As business models flounder and industries around the globe grapple with digital upheaval, Sir John Hegarty reminds us that when it comes to creativity, it’s important to distinguish between tools and ideas. Never lose sight of which one should be in control.
Campaign Asia-Pacific had a chance to speak with the founding partner of Bartle Bogle Hegarty on the debut of his latest book, Hegarty on Creativity: There Are No Rules.
“You have to take a step back," he said. “There’s a belief that the world has changed because we’ve invented digital. But TV was the same way.”
Speaking with Campaign, Hegarty also used the example of the electric guitar. That technological innovation is a vital part of rock'n’roll, but that’s not all there is to it. What matters is how people used the instrument. It’s what they created that changed the sound of popular music, more than just the guitar itself. Marketing then, with all the new digital and data technologies available, is just in the early stages of a new rock'n’roll era.
Hegarty uses other examples in his book. Gutenberg, he writes, might have developed the printing press but neglected to found a publishing industry. And the Lumière Brothers gave us the motion-picture camera. But it took others playing around with the technology to come up with a movie industry.
“It was creative people…who realized the potential of these new technologies and dreamed up the groundbreaking, imaginative ways to harness them.”
Mobile, social and digital mediums are just another iteration of the same thing, in Hegarty’s view. Creative ideas have simply gained more ways to disseminate around the globe.
“Social media helps a powerful idea become even more powerful," he said. "People talking in bars and shops, that was the old social media.” Now people interact with each other on all kinds of devices, worldwide on a non-stop clock at the speed of blinking fibre optics. “But you still need that powerful idea first,” Hegarty emphasized.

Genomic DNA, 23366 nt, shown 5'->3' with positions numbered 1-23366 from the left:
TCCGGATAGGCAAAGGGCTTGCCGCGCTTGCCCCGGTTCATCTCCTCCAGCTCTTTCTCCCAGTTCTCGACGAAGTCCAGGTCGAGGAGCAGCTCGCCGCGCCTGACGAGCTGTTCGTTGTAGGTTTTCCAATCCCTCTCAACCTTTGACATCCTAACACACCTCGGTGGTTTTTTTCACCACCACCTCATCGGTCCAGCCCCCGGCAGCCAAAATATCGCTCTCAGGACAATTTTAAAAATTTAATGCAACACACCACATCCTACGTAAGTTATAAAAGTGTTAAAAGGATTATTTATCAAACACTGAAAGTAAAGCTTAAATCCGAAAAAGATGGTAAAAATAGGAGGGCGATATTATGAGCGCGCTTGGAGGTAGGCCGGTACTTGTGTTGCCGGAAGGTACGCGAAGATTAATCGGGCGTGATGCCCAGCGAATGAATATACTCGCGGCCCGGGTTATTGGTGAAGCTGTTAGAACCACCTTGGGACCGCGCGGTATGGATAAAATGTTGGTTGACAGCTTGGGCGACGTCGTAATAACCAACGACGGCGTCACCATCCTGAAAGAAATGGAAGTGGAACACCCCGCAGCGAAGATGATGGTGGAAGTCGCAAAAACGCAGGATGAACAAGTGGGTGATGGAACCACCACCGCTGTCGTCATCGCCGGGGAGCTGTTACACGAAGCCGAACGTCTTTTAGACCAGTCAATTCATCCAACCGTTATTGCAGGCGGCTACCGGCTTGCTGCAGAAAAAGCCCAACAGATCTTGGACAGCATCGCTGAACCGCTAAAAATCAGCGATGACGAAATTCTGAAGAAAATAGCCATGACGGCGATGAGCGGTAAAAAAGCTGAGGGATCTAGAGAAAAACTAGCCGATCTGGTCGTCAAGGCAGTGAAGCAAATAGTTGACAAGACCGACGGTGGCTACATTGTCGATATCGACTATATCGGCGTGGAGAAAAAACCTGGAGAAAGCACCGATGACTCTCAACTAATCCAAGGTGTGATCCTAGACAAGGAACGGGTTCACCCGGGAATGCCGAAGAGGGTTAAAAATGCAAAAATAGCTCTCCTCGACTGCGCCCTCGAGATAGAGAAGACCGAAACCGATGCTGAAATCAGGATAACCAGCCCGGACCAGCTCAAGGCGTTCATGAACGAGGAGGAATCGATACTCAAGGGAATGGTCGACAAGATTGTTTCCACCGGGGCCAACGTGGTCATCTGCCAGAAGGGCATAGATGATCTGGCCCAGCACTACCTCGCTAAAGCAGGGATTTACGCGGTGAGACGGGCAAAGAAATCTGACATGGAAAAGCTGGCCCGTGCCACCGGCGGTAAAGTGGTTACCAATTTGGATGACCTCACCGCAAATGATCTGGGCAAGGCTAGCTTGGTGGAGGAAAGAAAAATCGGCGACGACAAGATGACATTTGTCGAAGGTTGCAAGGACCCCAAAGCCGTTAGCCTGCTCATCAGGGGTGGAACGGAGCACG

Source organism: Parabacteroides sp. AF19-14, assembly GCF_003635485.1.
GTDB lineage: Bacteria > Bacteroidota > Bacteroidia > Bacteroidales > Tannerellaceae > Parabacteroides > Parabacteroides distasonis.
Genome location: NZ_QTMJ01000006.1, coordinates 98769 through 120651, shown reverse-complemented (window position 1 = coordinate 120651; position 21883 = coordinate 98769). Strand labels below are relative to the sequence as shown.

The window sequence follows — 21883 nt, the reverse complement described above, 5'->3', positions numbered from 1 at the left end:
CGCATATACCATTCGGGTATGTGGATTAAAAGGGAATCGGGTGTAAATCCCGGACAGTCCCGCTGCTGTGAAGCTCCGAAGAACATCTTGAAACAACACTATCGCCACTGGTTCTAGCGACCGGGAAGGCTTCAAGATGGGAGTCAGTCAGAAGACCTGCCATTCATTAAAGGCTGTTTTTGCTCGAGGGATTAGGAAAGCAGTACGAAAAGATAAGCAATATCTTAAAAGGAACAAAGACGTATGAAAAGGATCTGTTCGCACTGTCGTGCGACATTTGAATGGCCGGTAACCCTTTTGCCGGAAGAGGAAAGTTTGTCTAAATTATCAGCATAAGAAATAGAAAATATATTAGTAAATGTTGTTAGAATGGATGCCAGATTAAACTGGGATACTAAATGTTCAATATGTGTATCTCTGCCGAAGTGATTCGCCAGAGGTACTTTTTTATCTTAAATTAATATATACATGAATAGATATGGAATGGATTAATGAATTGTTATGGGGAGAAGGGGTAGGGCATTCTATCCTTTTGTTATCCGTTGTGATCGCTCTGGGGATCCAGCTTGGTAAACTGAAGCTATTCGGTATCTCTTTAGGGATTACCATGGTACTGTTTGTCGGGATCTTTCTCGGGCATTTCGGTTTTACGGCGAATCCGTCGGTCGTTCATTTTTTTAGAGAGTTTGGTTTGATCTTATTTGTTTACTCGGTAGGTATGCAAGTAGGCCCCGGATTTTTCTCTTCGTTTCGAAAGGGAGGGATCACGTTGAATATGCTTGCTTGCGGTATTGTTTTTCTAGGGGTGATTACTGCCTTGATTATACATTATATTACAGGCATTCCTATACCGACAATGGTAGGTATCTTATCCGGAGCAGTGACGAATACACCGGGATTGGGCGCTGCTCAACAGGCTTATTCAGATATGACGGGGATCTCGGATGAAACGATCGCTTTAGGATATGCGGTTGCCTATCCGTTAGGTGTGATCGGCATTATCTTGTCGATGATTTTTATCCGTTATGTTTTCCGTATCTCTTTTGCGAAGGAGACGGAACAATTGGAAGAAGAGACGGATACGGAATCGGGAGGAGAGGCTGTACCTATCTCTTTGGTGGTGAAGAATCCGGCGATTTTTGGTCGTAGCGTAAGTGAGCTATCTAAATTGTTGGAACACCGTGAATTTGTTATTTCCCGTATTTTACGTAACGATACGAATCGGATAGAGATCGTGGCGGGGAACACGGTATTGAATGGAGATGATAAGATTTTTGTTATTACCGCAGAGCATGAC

And that is the core concept behind his new book. Don’t worry about how you communicate creativity. Storytelling itself is far more important than the technology used to deliver it. “When a new piece of technology comes along, there is a creative deficit that comes with it,” he said. People have to adjust to using it, and the current obsession with new tools as well as the constant stream of digital innovations, only proves that we are still in that stage between when something like a printing press emerges and a new publishing industry materialises.
“Digital hasn’t revolutionized; it has liberated,” Hegarty said. Access to all the new ways to express an idea has unleashed great creative potential. “It allows us to have a conversation with our audience. And that is what’s liberating.”
To take better advantage of all the new opportunities, Hegarty advocates getting back to some of the basics. Offering not rules but just simple guidelines, his book is a sincere look at creativity and some of the best ways to let it run its course, as well as some pitfalls that inadvertently squelch it. The writing style is conversational and well suited to a subject that is easy to recognize but difficult to capture.
Perhaps Hegarty's best bit of advice came when Campaign asked what target audience he had in mind while writing the book. He answered with quick enthusiasm: “Me!”
He then expanded, “If you want to connect to the real world, write for yourself.” If you do that, you’re likely to find an eager audience because what you create will be true.
“But if your ideas don’t resonate with the general public, then go and get a different job.”